You Can Depend on Lisa Rinna

Hi, folks!

Sorry I’ve been MIA for a bit—I was stuck in the black hole that is finals. But the semester is finally coming to end, and while this blog was created as part of a class that has officially wrapped, I am pleased to report that Celebranded isn’t going anywhere!

Let us rejoice!

(I’ll give you a minute to let the joy flow you through. Don’t worry. Take your time.)

Hey, speaking of flow (I apologize for this segue)—has anyone seen Lisa Rinna’s new ad for Depend undergarments?

http://youtu.be/KfqwmTQO6LY

It’s been creating quite a bit of buzz—something that doesn’t happen all that often with an incontinence product. Take Jimmy Fallon’s musings on the topic, for example:

All the talk, of course, stems from the fact that Lisa Rinna isn’t really the target demographic for what is commonly referred to as “adult diapers.” She has freely admitted that she doesn’t use the product, but rather filmed the spot, with husband Harry Hamlin, as part of a charitable partnership between Depend and Dress for Success, a non-profit that helps low-income women secure employment.

“[Depend] donated $225,000 to Dress for Success if I tried them on in the commercial,” Rinna told the Huffington Post. “That’s why I did it. Plus, I loved their campaign…I believe women should feel good about themselves and if that means they need to talk about their problems, then absolutely. We need to help each other. I was not afraid to do this.”

Photo via The Heart Truth Fashion Show

I have to admit, I give Lisa Rinna a lot of credit for appearing in this spot, which is part of Depend’s “Great American Try-On” campaign. Even though the charitable angle arguably makes her look good, appearing in a Depend ad—especially at age 48—could still be seen as a rather risky career move. Stars don’t usually line up to have their name associated with adult diapers and bladder control problems. It’s just not…sexy.

Which of course brings us to Ms. Rinna, who struts the red carpet in an undetectable Depend Silhouette undergarment to show women that they can be sexy and confident in spite of a rather embarrassing—though not uncommon—health problem. I think it’s an important message. I also think the ad and product stand a decent chance of eliminating at least some of the shame many women must feel when they purchase bulky adult diapers and then struggle to hide any evidence that they’re wearing them.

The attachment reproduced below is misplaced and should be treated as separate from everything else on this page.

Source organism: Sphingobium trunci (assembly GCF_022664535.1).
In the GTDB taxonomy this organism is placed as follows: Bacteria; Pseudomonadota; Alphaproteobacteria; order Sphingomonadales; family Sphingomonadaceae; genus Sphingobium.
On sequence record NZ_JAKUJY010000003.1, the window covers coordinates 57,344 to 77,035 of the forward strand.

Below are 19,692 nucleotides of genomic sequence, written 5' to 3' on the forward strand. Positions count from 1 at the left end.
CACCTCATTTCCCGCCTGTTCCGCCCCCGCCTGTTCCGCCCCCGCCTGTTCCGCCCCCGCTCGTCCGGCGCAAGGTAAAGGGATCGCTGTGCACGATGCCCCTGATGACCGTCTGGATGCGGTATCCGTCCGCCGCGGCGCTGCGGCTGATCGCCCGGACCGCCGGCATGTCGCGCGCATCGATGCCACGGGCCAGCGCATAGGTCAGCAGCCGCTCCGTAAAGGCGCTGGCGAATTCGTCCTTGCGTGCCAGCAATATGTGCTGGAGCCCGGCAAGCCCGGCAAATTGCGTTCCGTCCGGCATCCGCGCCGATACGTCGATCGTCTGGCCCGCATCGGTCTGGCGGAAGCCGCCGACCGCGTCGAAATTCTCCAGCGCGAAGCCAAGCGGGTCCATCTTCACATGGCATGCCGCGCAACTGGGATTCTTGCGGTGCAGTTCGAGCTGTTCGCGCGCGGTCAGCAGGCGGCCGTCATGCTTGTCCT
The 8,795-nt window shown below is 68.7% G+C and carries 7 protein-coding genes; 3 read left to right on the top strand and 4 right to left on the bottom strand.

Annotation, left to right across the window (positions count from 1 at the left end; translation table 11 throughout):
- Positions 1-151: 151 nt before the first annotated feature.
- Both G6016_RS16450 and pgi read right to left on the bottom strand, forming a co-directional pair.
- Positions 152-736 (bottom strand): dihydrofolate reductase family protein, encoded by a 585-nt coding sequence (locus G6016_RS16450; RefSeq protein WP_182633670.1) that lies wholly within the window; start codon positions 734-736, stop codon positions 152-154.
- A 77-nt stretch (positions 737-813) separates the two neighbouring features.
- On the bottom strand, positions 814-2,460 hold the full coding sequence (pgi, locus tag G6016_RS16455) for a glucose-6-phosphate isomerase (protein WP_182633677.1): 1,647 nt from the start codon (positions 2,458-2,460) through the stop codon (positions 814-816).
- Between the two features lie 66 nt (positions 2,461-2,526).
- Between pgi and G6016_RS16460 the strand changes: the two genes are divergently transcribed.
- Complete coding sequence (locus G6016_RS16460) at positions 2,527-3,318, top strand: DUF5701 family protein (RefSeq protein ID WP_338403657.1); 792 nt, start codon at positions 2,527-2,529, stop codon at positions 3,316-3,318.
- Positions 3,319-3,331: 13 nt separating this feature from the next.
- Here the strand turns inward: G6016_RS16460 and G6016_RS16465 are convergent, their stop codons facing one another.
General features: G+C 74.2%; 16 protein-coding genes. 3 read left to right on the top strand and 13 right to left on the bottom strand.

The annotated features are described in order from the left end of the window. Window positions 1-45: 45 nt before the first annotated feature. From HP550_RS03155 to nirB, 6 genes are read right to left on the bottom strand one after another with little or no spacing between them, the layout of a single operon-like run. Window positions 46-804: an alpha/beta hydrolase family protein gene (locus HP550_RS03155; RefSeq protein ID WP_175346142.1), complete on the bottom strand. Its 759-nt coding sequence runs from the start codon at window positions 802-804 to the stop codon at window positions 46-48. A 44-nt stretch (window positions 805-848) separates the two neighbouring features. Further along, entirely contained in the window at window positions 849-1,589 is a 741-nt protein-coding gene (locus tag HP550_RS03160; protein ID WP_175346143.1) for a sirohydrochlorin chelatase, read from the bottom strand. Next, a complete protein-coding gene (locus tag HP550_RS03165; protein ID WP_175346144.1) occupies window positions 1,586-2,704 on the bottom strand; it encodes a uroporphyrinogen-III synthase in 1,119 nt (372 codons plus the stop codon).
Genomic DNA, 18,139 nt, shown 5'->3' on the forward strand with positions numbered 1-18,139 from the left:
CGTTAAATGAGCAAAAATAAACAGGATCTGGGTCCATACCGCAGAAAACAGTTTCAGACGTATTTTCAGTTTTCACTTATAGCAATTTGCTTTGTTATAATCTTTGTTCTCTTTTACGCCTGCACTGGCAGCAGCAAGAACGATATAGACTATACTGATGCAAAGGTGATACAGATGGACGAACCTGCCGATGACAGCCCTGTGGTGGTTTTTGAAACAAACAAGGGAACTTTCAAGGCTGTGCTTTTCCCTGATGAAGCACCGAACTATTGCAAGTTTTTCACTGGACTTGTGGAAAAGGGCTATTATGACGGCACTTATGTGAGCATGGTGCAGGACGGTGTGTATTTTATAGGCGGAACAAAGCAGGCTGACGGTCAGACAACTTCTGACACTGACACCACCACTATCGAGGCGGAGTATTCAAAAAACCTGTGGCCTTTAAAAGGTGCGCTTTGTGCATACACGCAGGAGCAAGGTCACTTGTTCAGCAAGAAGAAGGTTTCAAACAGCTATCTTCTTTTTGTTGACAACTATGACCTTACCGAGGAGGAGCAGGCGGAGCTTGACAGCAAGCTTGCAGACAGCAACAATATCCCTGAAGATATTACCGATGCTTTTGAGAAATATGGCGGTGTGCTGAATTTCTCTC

I do wonder if it might have been better for Depend to secure someone closer in age—but still hip and attractive—to the target audience (a Helen Mirren type, for example). For the consumer, that kind of celeb might be able to lend more credibility to the product, since she would at least be of an age where problems like incontinence become a bigger issue. After all, Lisa Rinna has the confidence of knowing she doesn’t really need an adult diaper, and it might be a little off-putting to have a women under 50 telling a woman of, say, 70, that adult diapers really aren’t that bad.

But, in the end, that kind of ad probably wouldn’t be generating nearly as much publicity as Lisa Rinna’s spot. I would also guess that even just starting a public conversation about incontinence helps some women feel a little less embarrassed about the whole thing. And, gentlemen—in case you were worried that Depend had forgotten about its male consumers, fear not! The NFL’s Clay Matthews, Wes Welker, and DeMarcus Ware have tried on the brand’s “Real Fit for Men” undergarments to benefit the V Foundation for Cancer Research, which is working to find cures for diseases like prostate cancer (which can affect bladder control).

See, guys—adult diapers don’t have to hold you back from wearing spandex, either!

http://youtu.be/XZcXUaT0FgA